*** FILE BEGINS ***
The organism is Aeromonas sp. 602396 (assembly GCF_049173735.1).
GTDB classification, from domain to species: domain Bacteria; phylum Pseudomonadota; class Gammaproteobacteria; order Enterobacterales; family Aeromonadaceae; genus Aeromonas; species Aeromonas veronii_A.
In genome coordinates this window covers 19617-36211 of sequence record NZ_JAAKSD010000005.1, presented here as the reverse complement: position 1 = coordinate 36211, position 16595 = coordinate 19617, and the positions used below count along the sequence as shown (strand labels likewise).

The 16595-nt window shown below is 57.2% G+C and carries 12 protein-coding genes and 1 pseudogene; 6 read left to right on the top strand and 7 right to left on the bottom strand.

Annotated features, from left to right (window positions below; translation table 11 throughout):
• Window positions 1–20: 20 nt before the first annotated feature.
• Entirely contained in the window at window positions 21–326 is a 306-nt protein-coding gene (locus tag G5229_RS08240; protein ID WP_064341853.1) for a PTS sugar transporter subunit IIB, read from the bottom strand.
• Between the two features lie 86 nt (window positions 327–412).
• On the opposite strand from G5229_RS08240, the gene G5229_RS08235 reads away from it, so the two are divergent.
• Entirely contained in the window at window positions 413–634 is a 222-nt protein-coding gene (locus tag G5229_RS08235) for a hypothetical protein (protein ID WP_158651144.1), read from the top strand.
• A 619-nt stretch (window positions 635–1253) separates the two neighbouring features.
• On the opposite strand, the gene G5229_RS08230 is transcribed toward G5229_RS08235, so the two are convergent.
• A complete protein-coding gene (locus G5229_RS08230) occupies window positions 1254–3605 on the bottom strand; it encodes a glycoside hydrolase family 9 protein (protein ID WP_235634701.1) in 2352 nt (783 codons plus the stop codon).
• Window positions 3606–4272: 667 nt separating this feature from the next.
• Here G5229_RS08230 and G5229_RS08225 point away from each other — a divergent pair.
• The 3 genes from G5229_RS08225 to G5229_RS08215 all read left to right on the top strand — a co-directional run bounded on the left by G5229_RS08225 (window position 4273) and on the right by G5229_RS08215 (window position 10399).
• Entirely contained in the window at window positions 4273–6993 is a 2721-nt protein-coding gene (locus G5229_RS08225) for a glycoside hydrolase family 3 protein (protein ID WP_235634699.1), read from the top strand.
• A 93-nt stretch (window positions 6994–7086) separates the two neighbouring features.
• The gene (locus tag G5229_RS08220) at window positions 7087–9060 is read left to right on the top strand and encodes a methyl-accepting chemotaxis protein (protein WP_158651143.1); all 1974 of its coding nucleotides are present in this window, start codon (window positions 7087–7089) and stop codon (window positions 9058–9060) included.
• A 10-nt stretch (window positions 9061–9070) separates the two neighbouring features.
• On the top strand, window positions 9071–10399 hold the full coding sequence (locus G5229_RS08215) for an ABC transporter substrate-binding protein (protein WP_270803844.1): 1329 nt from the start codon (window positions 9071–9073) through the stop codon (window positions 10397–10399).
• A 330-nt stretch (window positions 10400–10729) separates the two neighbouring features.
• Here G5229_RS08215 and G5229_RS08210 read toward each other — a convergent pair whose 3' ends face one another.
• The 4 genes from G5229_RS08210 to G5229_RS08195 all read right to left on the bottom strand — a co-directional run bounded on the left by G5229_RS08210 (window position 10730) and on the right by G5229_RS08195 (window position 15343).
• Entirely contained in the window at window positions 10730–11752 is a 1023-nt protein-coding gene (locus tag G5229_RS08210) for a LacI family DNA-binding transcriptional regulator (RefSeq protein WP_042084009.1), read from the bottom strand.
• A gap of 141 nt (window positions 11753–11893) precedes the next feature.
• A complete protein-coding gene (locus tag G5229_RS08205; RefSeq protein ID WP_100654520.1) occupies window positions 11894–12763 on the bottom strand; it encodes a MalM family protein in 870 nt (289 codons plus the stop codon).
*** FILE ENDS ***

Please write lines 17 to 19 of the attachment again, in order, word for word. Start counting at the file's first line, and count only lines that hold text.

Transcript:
• Entirely contained in the window at window positions 4273–6993 is a 2721-nt protein-coding gene (locus G5229_RS08225) for a glycoside hydrolase family 3 protein (protein ID WP_235634699.1), read from the top strand.
• A 93-nt stretch (window positions 6994–7086) separates the two neighbouring features.
• The gene (locus tag G5229_RS08220) at window positions 7087–9060 is read left to right on the top strand and encodes a methyl-accepting chemotaxis protein (protein WP_158651143.1); all 1974 of its coding nucleotides are present in this window, start codon (window positions 7087–7089) and stop codon (window positions 9058–9060) included.